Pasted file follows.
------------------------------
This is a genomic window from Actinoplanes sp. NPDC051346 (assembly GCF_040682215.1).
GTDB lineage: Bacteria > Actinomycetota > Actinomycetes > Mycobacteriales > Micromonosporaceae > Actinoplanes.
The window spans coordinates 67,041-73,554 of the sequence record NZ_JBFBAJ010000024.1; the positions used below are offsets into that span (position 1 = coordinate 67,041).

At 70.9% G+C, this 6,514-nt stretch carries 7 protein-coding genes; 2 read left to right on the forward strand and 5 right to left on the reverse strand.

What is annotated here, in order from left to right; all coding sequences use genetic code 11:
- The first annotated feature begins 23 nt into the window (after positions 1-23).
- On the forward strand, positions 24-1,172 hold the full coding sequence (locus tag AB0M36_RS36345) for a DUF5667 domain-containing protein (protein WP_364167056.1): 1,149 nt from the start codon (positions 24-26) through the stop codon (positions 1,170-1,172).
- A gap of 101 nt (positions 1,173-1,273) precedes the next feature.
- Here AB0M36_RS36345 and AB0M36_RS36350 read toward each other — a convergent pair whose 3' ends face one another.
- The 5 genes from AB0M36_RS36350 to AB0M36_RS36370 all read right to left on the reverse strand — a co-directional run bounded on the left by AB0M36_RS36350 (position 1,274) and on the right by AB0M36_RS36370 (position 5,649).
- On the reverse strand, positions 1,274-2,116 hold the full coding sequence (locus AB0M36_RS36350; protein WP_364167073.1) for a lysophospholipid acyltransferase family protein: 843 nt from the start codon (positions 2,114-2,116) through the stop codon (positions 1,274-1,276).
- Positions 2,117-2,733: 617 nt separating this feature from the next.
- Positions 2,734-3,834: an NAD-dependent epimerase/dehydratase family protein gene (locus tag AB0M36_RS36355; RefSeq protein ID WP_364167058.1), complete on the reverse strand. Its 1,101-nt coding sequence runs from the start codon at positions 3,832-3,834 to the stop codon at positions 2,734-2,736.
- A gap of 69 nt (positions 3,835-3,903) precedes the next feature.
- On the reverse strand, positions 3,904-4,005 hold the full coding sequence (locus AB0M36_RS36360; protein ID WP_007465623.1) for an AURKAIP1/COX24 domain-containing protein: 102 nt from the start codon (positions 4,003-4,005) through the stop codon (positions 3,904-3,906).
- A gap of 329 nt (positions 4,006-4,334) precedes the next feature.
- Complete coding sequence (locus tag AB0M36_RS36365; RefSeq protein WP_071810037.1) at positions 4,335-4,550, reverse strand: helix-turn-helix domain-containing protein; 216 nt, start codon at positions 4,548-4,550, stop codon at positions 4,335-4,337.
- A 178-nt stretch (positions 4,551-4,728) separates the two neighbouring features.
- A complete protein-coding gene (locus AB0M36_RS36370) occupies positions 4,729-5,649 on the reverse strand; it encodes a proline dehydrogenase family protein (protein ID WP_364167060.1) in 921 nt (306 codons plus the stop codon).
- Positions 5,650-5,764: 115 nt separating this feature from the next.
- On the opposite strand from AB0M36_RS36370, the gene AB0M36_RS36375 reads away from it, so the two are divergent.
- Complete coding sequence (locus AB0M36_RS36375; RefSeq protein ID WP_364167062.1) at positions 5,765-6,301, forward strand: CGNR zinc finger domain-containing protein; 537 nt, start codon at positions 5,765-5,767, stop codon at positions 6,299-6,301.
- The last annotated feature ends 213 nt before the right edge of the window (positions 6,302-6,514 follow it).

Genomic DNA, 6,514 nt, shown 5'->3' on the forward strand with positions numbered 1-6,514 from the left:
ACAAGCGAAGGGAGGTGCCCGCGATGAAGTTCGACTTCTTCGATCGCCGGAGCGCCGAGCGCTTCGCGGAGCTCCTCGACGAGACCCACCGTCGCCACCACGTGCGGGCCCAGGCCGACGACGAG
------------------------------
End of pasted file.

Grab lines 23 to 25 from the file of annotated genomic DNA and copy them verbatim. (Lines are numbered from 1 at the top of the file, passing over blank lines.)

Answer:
- The last annotated feature ends 213 nt before the right edge of the window (positions 6,302-6,514 follow it).

Genomic DNA, 6,514 nt, shown 5'->3' on the forward strand with positions numbered 1-6,514 from the left:
ACAAGCGAAGGGAGGTGCCCGCGATGAAGTTCGACTTCTTCGATCGCCGGAGCGCCGAGCGCTTCGCGGAGCTCCTCGACGAGACCCACCGTCGCCACCACGTGCGGGCCCAGGCCGACGACGAG